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Moral conversion and prodigal authorship
Rémi Vuillemin

Barnabe Barnes, who published Parthenophil and Parthenophe in 1593, and A Divine Centurie of Spirituall Sonnets in 1595, is a unique example of an author releasing two printed sonnet sequences, one secular, one sacred, in two years’ span. The chapter argues that the two works might be understood as a Petrarchan diptych consistent with Barnes’s authorial strategy. The godly poems of A Divine Centurie seem devised to remind the reader of the lewd verse of Parthenophil and Parthenophe and to highlight the connections between the two works; the purpose of such intricacy was probably for Barnes to produce a representation of himself as having undergone a moral conversion – a Petrarchan career pattern that Richard Helgerson described in his Elizabethan Prodigals. Though Barnes’s staged conversion was probably targeted at the Bishop of Durham, the fact that his second sonnet sequence was printed, and therefore also aimed at a wider readership, calls for further hypotheses. Barnes’s recantation might have had to do with his desire to protect his reputation from the damaging effects of the Harvey–Nashe quarrel in which he was indirectly involved.

in The early modern English sonnet
Ever in motion

This volume questions and qualifies commonly accepted assumptions about the early modern English sonnet: that it was a strictly codified form, most often organised in sequences, which emerged only at the very end of the sixteenth century and declined as fast as it had bloomed at the turn of the century – and that minor poets merely participated in the sonnet fashion by replicating established conventions. Drawing from book history, using the tools of close reading and textual criticism, it aims to offer a more nuanced history of the form in early modern England – and especially of the so-called ‘sonnet craze’. It does so by exploring the works of such major poets as Shakespeare, Sidney and Spenser but also of lesser-studied sonneteers such as Barnabe Barnes and Gabriel Harvey. It discusses how sonnets were written, published, received and repurposed in sixteenth- and seventeenth-century England, taking into account interactions with the French and Italian literary traditions. The collection also discusses current editorial practices and provides the first modern edition of an early seventeenth-century Elizabethan miscellany which claims the Earl of Essex, Spenser and ‘S.P.S.’ (presumably Sir Philp Sidney) as authors.

Abstract only
Laetitia Sansonetti, Rémi Vuillemin, and Enrica Zanin

The early modern English sonnet has rarely been assessed as a category, and recent works have rather chosen the wider category of lyric – one whose historicity poses a number of difficulties. Despite the expansion of the canon in the last decades, and the related development of stimulating critical approaches based on gender, nationhood, race or religious studies, our vision of the sonnet is still affected by the ‘parody theory’, which oversimplifies the perspective of the sonneteers, discourages research on their works and does not recognise that parodies can also testify to the success of their targets. The loose codification of the sonnet and the variety of the contexts in which sonnets appear need to be taken into account and to be placed in the context of Petrarchan poetics in other countries, in particular France and Italy. The present volume proposes to do so using the input of book history and the tools of a historicised formalism, focusing in particular (but not only) on the key period of the 1590s.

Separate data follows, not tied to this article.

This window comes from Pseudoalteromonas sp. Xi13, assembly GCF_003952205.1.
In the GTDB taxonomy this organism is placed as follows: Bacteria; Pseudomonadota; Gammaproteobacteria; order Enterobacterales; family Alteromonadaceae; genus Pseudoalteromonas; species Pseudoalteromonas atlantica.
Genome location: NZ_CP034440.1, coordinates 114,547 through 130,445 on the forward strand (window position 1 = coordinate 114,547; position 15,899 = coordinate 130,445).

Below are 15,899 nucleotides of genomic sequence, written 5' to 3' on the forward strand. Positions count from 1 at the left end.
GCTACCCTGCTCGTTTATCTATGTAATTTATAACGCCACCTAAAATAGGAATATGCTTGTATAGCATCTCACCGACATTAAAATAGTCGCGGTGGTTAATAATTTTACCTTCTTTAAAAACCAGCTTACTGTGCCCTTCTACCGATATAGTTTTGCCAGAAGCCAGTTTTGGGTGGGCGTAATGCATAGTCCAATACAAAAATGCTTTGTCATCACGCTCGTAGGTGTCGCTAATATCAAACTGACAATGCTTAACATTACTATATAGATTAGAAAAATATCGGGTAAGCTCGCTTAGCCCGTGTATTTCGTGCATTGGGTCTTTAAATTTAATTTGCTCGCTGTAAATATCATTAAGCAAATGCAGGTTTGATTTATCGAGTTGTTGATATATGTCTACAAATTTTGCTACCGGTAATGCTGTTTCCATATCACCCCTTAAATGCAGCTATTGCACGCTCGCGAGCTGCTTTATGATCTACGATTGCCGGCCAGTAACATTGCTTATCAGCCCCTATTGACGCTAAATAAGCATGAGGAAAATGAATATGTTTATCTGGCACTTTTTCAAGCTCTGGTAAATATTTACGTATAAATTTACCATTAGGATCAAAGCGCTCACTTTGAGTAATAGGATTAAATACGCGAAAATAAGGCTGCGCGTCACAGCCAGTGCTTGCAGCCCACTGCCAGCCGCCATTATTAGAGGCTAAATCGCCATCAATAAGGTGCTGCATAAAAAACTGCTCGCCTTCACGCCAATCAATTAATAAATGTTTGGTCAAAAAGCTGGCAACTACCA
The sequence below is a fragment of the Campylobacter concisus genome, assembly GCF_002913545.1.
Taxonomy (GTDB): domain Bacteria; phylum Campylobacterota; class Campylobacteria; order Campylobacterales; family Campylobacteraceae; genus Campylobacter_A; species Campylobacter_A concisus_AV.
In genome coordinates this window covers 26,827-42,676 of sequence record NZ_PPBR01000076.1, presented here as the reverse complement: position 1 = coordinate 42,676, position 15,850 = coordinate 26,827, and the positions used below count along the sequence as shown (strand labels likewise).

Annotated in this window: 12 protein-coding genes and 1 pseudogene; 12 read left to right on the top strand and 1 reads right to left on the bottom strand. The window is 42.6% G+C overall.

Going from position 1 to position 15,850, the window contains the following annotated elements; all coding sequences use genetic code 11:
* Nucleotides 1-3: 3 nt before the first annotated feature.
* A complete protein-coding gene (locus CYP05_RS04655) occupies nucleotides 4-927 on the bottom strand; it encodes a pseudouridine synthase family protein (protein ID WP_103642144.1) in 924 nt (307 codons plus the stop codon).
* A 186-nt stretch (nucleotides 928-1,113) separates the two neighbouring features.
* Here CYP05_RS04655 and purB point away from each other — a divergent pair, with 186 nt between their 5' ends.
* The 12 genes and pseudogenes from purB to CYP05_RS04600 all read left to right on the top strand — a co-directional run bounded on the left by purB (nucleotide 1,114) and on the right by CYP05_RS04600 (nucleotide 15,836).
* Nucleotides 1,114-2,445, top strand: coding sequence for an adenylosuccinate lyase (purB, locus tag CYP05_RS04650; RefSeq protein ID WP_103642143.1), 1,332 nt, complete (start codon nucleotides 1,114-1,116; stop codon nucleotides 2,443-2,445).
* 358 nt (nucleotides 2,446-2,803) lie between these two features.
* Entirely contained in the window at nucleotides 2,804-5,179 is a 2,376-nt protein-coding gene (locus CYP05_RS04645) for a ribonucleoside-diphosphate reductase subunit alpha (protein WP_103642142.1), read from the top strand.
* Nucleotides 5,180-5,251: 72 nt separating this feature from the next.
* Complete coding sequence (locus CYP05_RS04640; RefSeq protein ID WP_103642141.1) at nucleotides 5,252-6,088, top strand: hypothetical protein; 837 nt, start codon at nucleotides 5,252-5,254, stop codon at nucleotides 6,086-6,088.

in The early modern English sonnet
Accounts of the quatorzain in Italy, France and England in the second half of the sixteenth century
Carlo Alberto Girotto, Jean-Charles Monferran, and Rémi Vuillemin

This chapter assesses the reception and the significance of the early modern sonnet by focusing on poetic treatises of the second half of the sixteenth century, when the fashion for sonnets peaked in Italy, France and England. In Italy, where the sonnet had reached formal maturity and a canonical status based on established models, poets were seeking room for innovation to compete with their prestigious forebears, exploring new forms of both sonnet and poetic collection and further dignifying the fourteen-line poem. In France, by contrast, poets and theorists sought to codify the sonnet, imitating the Italians and rejecting earlier vernacular poetry, often insisting on its epigrammatic dimension – they did not, however, discuss the development of sonnet collections. In England, the sonnet (mediated by French precedents) took a much longer time to be codified, and retained during and after the considered period its original meaning of ‘little song’, or short lyric poem. Addressing general questions of poetics related to the prosody and vocabulary of the English language seems to have held more stakes than determining the specificities of the English sonnet, whose textbook definition mostly corresponds to how it was seen by late sixteenth- and early seventeenth-century English treatises.

in The early modern English sonnet